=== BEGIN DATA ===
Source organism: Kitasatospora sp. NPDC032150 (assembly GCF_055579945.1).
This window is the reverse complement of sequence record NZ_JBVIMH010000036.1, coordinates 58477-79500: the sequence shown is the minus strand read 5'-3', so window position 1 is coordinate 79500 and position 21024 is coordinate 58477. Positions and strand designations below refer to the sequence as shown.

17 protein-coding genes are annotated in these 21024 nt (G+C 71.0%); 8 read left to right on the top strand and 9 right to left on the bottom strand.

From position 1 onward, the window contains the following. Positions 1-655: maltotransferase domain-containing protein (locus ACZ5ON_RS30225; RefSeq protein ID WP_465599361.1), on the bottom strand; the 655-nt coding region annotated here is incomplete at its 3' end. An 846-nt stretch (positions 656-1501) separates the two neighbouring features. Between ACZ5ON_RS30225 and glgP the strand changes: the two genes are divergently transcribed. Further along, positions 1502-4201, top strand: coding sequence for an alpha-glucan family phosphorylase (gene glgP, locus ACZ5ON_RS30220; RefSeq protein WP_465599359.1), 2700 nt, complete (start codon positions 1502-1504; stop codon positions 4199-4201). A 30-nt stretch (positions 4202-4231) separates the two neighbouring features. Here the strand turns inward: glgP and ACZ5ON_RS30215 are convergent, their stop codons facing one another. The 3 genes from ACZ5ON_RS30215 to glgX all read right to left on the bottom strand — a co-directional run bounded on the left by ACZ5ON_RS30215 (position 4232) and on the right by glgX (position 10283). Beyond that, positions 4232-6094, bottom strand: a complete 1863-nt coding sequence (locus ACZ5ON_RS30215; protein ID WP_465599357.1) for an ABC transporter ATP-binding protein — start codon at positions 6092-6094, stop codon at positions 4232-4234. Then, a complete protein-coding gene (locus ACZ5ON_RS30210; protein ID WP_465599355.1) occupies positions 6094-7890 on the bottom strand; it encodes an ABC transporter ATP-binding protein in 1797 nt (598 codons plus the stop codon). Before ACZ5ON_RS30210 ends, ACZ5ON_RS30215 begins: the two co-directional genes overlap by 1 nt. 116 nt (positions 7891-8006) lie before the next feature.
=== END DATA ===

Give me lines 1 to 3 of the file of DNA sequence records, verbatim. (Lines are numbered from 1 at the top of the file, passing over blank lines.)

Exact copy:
Source organism: Kitasatospora sp. NPDC032150 (assembly GCF_055579945.1).
This window is the reverse complement of sequence record NZ_JBVIMH010000036.1, coordinates 58477-79500: the sequence shown is the minus strand read 5'-3', so window position 1 is coordinate 79500 and position 21024 is coordinate 58477. Positions and strand designations below refer to the sequence as shown.

17 protein-coding genes are annotated in these 21024 nt (G+C 71.0%); 8 read left to right on the top strand and 9 right to left on the bottom strand.